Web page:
On embedded systems it's C for lower end stuff, or C++ on higher end microcontrollers like ARM7/Cortex. Assembly is supported, too, but it's impractical to write everything in assembly. On PC you have a little more choices, but C/C++ is still the most popular by far (meaning, you'll find that many libraries are only available for C/C++).

    You can do component-level electrical engineering (schematics and PCB design), but at this age, it would be very foolish to do that since it's already dying. Those skills are very useful to have, but you don't want them to be the only skills you have. All the exciting stuff happening now is in digital or chip scale. Everything else (robotics, control, telecom, instrumentation, signal processing) require programming.

    Just learn it. It's not difficult. You'll get over it.

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    C++まいる!Cをこわせ! Elysia's Avatar
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    C++ is used in embedded systems, too, just not as much as C. Regardless to say, I would say it would be prudent to know both. Why limit your options?
    Quote Originally Posted by Adak View Post
    io.h certainly IS included in some modern compilers. It is no longer part of the standard for C, but it is nevertheless, included in the very latest Pelles C versions.
    Quote Originally Posted by Salem View Post
    You mean it's included as a crutch to help ancient programmers limp along without them having to relearn too much.

    Outside of your DOS world, your header file is meaningless.

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    Quote Originally Posted by Elysia View Post
    C++ is used in embedded systems, too, just not as much as C.
    I don't have any statistics, but I'm not sure that is still true. Most embedded systems I've seen in the last few years have been written in C++ rather than C. A few were accompanied by claims they were written in C, despite the use of some C++ features.

    The most common language I've seen used by electrical or electronic engineers is broken english

    In terms of programming language, the ones I've seen them use most often are VHDL, Matlab (particularly the Simulink environment), Verilog, and SystemC (which is related to C++). After those come C, C++, and Fortran 77.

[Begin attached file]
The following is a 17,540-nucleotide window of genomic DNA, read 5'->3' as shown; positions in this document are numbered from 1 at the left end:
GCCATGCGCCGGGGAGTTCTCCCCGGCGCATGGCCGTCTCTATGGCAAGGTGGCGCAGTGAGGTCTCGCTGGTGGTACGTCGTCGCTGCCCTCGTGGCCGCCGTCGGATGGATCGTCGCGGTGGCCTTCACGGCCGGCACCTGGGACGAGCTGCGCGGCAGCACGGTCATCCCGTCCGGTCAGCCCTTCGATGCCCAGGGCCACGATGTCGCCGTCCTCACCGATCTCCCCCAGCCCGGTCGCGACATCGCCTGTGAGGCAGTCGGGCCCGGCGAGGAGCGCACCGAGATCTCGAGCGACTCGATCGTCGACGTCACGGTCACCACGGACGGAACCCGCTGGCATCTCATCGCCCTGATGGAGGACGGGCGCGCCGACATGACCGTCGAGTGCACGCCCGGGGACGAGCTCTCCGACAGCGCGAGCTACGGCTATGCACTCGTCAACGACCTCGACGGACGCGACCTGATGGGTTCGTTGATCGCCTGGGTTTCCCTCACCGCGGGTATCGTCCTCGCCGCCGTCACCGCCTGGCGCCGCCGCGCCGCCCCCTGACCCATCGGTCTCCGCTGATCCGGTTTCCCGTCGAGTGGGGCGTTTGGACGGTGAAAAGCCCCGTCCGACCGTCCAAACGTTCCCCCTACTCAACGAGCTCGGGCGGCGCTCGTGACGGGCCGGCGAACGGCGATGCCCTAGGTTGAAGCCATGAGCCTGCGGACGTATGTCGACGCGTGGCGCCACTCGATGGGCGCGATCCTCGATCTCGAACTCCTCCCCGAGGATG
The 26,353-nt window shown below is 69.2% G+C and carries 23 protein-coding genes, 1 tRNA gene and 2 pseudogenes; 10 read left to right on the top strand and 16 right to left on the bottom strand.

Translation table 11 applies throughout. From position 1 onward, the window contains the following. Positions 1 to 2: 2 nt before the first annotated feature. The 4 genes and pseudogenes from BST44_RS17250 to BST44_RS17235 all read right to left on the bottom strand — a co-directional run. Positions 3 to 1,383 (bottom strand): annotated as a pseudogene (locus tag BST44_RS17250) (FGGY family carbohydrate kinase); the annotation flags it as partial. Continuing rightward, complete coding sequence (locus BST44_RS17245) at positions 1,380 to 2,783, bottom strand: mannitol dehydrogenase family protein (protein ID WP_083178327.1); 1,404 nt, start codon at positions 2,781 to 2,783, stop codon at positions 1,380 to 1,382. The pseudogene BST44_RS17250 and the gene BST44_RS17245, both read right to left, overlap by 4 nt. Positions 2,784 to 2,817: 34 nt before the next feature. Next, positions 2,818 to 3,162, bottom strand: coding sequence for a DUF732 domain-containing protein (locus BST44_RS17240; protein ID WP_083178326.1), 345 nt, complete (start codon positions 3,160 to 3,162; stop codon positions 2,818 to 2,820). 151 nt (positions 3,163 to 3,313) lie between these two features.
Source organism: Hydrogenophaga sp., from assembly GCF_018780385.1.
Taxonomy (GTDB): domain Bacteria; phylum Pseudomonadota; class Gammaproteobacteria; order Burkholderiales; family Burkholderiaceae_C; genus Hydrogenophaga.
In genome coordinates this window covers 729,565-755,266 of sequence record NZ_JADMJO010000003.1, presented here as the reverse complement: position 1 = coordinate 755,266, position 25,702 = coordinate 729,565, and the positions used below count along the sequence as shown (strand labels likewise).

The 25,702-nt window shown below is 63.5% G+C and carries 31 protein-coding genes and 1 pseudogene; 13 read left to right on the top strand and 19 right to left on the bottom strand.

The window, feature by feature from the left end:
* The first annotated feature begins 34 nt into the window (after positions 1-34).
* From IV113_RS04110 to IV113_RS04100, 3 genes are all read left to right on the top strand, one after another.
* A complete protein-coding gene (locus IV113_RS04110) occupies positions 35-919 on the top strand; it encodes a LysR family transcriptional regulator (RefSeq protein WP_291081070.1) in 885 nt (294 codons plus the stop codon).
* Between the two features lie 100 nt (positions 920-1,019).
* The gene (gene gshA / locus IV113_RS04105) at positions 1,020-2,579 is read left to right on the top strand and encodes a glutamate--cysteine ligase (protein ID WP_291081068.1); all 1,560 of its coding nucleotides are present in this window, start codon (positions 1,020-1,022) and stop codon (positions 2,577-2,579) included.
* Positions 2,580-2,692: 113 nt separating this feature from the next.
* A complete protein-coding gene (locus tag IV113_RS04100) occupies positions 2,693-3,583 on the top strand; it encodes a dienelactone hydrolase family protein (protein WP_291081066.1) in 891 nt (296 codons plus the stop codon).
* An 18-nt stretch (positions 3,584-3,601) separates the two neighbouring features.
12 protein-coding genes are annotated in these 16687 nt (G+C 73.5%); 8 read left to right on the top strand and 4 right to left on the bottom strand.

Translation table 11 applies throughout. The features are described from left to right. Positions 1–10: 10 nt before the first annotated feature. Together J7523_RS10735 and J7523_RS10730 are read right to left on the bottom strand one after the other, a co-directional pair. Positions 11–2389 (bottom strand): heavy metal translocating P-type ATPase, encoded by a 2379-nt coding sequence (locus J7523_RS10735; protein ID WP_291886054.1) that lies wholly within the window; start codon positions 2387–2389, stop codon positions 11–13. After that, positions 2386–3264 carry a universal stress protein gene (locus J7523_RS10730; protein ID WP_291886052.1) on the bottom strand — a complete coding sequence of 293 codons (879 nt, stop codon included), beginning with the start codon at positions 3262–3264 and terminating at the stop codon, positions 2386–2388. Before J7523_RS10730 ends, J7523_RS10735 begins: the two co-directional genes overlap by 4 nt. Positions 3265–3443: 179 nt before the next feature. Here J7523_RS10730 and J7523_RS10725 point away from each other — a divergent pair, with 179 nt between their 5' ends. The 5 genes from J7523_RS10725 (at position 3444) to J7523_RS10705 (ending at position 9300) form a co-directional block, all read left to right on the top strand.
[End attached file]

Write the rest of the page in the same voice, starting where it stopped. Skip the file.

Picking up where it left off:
Right 98% of the time, and don't care about the other 3%.

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    To my horror I read, Java is now used in Embedded system.
    I would guess a likely item to find Java in is an cable set-top box.
    Edit: I read a ad for a MCU that supported Embedded dotnet framework.

    Tim S.

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    C++まいる!Cをこわせ! Elysia's Avatar
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    I don't think you would find Java in a cable set-top box. Anything that requires performance, such as video compression/decompression, is likely written in C/C++.
    However, for GUI I might imagine Java being a candidate. It isn't as popular as C/C++ in the embedded world, however.
    Quote Originally Posted by Adak View Post
    io.h certainly IS included in some modern compilers. It is no longer part of the standard for C, but it is nevertheless, included in the very latest Pelles C versions.
    Quote Originally Posted by Salem View Post
    You mean it's included as a crutch to help ancient programmers limp along without them having to relearn too much.

    Outside of your DOS world, your header file is meaningless.

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    Quote Originally Posted by Elysia View Post
    I don't think you would find Java in a cable set-top box. Anything that requires performance, such as video compression/decompression, is likely written in C/C++.
    However, for GUI I might imagine Java being a candidate. It isn't as popular as C/C++ in the embedded world, however.
    They were (about 2 or 3 years ago) talking about the Cable Cards used in Set top boxes to have Java code in them to be ran by the Set top box (Edit: This was I think a future possible feature).
    So, depending what you mean, it is likely the GUI on the Set Top Box will be controlled by Java.

    Note: Since the Cable Card support seems to be declining with the SDV change it might be a moot point.